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heel +‎ -ed




  1. simple past and past participle of heel


heeled (comparative more heeled, superlative most heeled)

  1. Having a heel (often of a specified type, as in high-heeled etc.).
  2. (archaic) Prepared, especially armed with a weapon. [from 19th c.]
    • 1903, Sir Arthur Conan Doyle, The Adventure of the Dancing Men, Norton, published 2005, page 896:
      I was heeled also, and I held up my gun to scare him off and let me get away.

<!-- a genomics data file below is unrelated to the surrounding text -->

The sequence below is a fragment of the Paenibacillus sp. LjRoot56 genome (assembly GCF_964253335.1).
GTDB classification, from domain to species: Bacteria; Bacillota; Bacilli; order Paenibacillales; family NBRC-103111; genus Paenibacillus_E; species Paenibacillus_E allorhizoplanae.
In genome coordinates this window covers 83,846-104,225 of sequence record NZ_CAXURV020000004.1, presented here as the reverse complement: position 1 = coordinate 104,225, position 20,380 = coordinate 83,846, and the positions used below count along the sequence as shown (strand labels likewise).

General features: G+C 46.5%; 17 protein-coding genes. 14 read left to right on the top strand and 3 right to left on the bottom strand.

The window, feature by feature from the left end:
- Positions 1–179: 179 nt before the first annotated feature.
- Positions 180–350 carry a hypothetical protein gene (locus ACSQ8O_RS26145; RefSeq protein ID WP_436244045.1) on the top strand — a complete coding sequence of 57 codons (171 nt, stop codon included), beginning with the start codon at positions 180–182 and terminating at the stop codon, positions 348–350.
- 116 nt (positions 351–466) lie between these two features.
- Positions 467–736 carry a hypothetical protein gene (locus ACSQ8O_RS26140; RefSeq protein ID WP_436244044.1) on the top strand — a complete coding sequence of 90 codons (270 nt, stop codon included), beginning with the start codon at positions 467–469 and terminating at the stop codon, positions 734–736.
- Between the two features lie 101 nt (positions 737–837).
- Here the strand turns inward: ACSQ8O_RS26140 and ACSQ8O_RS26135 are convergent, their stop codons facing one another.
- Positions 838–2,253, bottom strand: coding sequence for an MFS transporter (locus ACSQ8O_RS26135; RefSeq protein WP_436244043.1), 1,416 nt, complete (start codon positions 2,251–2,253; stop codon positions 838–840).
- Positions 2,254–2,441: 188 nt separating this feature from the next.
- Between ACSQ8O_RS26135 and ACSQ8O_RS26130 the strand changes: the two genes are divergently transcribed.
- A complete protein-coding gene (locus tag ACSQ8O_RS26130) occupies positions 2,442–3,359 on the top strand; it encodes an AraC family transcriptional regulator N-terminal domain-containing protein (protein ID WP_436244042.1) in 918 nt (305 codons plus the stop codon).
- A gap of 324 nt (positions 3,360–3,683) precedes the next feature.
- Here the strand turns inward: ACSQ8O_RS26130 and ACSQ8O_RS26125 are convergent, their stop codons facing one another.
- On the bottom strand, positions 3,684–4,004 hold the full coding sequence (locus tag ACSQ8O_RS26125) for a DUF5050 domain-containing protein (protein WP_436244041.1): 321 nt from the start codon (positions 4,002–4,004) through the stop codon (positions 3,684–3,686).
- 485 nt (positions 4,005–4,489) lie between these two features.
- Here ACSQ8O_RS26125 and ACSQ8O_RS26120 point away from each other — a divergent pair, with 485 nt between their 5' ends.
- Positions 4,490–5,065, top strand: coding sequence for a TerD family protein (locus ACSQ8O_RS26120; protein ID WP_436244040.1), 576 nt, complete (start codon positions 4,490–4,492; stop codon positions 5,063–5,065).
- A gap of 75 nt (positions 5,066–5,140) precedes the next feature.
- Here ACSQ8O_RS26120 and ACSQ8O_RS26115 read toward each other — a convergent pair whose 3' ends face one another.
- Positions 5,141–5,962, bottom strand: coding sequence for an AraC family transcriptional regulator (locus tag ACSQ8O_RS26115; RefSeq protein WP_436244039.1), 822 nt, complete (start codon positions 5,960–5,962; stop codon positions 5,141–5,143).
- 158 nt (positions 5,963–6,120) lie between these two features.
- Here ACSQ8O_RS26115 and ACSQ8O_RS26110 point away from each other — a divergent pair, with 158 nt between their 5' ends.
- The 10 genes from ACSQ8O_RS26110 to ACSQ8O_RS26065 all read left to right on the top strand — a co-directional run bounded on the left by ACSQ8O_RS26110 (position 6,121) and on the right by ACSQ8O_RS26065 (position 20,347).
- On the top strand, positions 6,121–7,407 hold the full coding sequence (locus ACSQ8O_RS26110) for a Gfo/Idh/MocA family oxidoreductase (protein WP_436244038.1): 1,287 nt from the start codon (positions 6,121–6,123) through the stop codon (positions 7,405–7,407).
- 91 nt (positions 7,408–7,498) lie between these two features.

3. (slang) Wealthy; having enough money. [from 19th c.]
    • 1949 September 26, William S. Burroughs, “To Jack Kerouac”, in Oliver Harris, editor, The Letters of William S. Burroughs, 1945–1959, New York: Penguin, published 1993, →ISBN, page 53:
      I have a large apt. could accommodate you. Tell Neal to come too if he is heeled.

Derived terms[edit]

compound adjectives of the sense “having a heel of some type”

Related terms[edit]